Monday, September 15, 2014

Living History at Historic Fort Wayne 2014

Why, good day to you! Won't you stop in? It's been a while since we last visited!
It's now September, don't ya know, and it certainly became autumn seemingly overnight, with the cooler-than-normal temperatures and a blustery wind blowing through this year's Civil War reenactment at Historic Fort Wayne in downtown Detroit. (Though it's not considered fall just yet as far as the calendar is concerned, it is my opinion that most of us here in the north central region of these great United States believe fall begins as soon as September hits. Even the angle of the sun tells us it's autumn).
For at least a decade, the Fort Wayne event was held in July. But with complaints of the heat of summer from reenactors, the date was moved in 2013 and, well, there are no complaints of heat anymore. Now they're complaining of it being too cold!
Ah well, such is life...
Anyhow, as in previous years, we were able to utilize a period 19th century home as our own for the entire weekend, and we had a fine and fun time enjoying the experience, as we always do. We so enjoy the opportunity of becoming ghosts of people past while inside, and this year was no different.
It's always special when we can become part of a sensurround history. Although I do reenact in period homes frequently, I never tire of it. And neither do my fellow living historians.
We did not do immersion this time, but, instead, did a sort of "2nd person" - a combination of 1st and 3rd - and spoke to patrons as if we were from the past but with a teaching knowledge of the future.
Does that make sense?

Well, with that being said (and hopefully understood), let's take a photographic journey into the past...150 years ago, to September 1864 - - - 

Welcome to our home. Yes, this is the place we called home during the weekend, and we treated it as such. No, they would not allow us to spend the night inside, though that would have been a great (albeit maybe a bit scary) experience.

Yes, feel free to use our hall tree to hang your hats, bonnets, and wraps.

We had our guests visiting throughout the weekend. No, we didn't do a 1st person scenario this time. But all of our topics of conversation centered in and around history. To do 1st person/immersion correctly, you must have the right living historians with you, and though everyone here are wonderful reenactors, not everyone cares to do immersion, so we kept it more in the "2nd" person mode. And that was just fine with me.

This is my daughter using carding paddles to card wool for spinning on a spinning wheel. Growing up the way she has in the world of reenacting and living history, she is accustomed to taking part in traditional crafts such as the process of spinning. So, where young ladies her age (early teens) from the 21st century might be fascinated with this ancient skill, my daughter doesn't think twice about it.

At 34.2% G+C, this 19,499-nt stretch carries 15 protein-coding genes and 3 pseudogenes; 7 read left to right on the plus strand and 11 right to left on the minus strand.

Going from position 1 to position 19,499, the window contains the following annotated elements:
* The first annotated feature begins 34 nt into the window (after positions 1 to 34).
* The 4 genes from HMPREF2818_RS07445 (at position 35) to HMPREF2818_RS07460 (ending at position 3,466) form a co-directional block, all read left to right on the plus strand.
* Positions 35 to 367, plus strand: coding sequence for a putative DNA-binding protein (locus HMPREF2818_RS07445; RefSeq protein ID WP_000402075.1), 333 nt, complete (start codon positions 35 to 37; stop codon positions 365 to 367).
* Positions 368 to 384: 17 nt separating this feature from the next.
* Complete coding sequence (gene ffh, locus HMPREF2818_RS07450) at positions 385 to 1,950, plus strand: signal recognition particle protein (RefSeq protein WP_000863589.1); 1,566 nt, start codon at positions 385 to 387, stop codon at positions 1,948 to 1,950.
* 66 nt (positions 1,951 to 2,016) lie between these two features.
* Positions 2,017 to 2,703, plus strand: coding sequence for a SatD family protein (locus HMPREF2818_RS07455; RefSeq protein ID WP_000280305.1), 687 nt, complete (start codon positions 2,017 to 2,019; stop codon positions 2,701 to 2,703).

My wife absolutely loves spinning wool into yarn, and this year she has taken the process even beyond her own expectations; she acquired three 30 gallon garbage bags filled with raw wool right off the sheep. She spent nearly the entire summer picking straw, poop, sticks, grass, clumps of dirt, and anything else sheep might get into from the wool, and then skirting it before washing it. Of course, from there she had to card it (see pictures above and below) before dyeing it in the traditional manner with flower peddles, bark, and nuts (if she chooses to do so). Once all of this occurs, she can then spin it into yarn by way of her spinning wheel. It is then she can crochet whatever she would like to make, maybe a sweater, a sontag, or a scarf. And people wonder why homespun costs so much, well now you know! (By the way, we are quite aware that spinning wheels were not seen very much at all in such fancy city houses such as the one we were in, due to the availability of machine-made fabric for city folk. My wife brought her wheel as a teaching tool.)
"Idle hands are the devil's workshop" as the adage goes, so even friends who came to visit, such as Mrs. St. John here, found herself spending time with the paddles, allowing my daughter to run off for a bit to play with her friends.

Mrs. Schubert stayed with us at the house and was able to get quite a bit accomplished on her crochet sweater project.

Our young neighbor came calling on this day as well. It is always nice to see this young lady and her baby daughter.

Little baby Cynthia was born on the same day (but not the same year) as our current President, on February 12, 1864. It's always nice to have a baby around the house, especially since our youngest child is no longer a baby, but is now nearly of courting age!